There's a printable coloring sheet that can be cut and glued into a koinobori (the fastest fish kite project on this page), an origami version to make, printable bookmarks and stationery with koi on them, paper samurai helmet and sword projects, and links to numerous educational sites with tons of other downloadable projects and activities related to the topic, like coloring pages and puzzles.
  • Children's Day at the Teachers' Asian Studies Summer Institute: A complete educational unit based on the holiday and geared towards instructors. It features plenty of ideas for activities, and uses the occasion as a chance to launch a deeper exploration of Japanese culture. This one may be particularly helpful to homeschooling families.
  • Fishy Business carp kite tutorial at Recreate.com: A paper fish kite made with individual scales. This is fast and easy, with a colorful and appealing final result. This version uses mostly tissue paper, scrap paper, a small amount of construction paper, glitter, and glue.
  • Koinobori tutorial at PBS's Zoom: This fish kite is unlike most of the other tutorials here in that it's made with scrap fabric from an old pillowcase and fabric glue. That means the resulting kite should be comparatively durable.
  • Japanese Carp Wind Sock at makingfriends.com: A tutorial that uses wrapping paper and a small wooden hoop for an interesting stylized kite. It's probably the simplest version of this project in this list.
  • Printable paper koinobori: Just print out this page (from a Japanese site), then cut out the shapes, fold them in half, and glue them together. You'll wind up with four different styles of streamers that could be used as bookmarks, to make a banner (if you fold them over a thread before gluing them), in a diorama, and so on. You could also try folding them around a thin bamboo skewer, then displaying them traditionally... in miniature!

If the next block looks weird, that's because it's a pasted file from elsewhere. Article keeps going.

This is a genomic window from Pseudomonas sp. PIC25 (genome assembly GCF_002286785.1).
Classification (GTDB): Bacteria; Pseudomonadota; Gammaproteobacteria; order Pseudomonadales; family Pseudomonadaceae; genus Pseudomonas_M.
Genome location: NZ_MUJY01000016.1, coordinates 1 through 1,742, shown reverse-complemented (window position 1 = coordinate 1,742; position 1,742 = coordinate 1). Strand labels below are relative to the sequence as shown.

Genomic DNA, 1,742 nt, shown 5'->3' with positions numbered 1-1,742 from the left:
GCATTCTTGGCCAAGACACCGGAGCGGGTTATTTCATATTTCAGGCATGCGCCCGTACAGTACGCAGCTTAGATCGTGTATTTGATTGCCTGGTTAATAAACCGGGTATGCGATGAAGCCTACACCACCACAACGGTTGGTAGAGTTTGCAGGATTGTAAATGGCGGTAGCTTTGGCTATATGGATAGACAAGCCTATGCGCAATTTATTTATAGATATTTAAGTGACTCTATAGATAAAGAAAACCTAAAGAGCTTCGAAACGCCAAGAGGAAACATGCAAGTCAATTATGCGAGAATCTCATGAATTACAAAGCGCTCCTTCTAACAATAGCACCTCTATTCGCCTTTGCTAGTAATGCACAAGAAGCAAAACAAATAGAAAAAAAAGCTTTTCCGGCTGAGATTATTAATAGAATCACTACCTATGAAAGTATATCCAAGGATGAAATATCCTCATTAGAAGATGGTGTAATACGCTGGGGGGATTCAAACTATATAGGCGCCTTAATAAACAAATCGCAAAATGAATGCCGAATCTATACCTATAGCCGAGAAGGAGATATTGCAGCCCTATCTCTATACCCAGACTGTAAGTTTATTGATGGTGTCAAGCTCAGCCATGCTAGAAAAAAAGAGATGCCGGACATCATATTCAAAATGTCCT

• Kabuto-Kazari papercraft: A complex paper model from Yamaha. The kabuto-kazari is the samurai helmet traditionally displayed on Boys' Day. Totally cool, but not recommended for younger children, due to its relative difficulty.
  • How to Celebrate Children's Day at eHow.com: Suggestions that have nothing to do with the traditional Japanese observance of the holiday. Instead, they focus on making your kids feel special and having a fun time as a family. Although these ideas are geared towards May 5th, they could help make any day into a special day for your favorite child.


  • crafty chica

    those fish kites are amazing! i never heard of these celebrations, thank you for sharing!!

    Reply
  • M.E. Williams

    Glad you liked it! :D

    When I was in kindergarten... I don't think i knew *why* we were making them, but we made fish kites (well, we stuffed ours with newspaper) -- I still have mine! I think it's such a cute and fun project for kids.

    I'm not sure what I'm going to talk about when I run out of Japanese holidays... ;)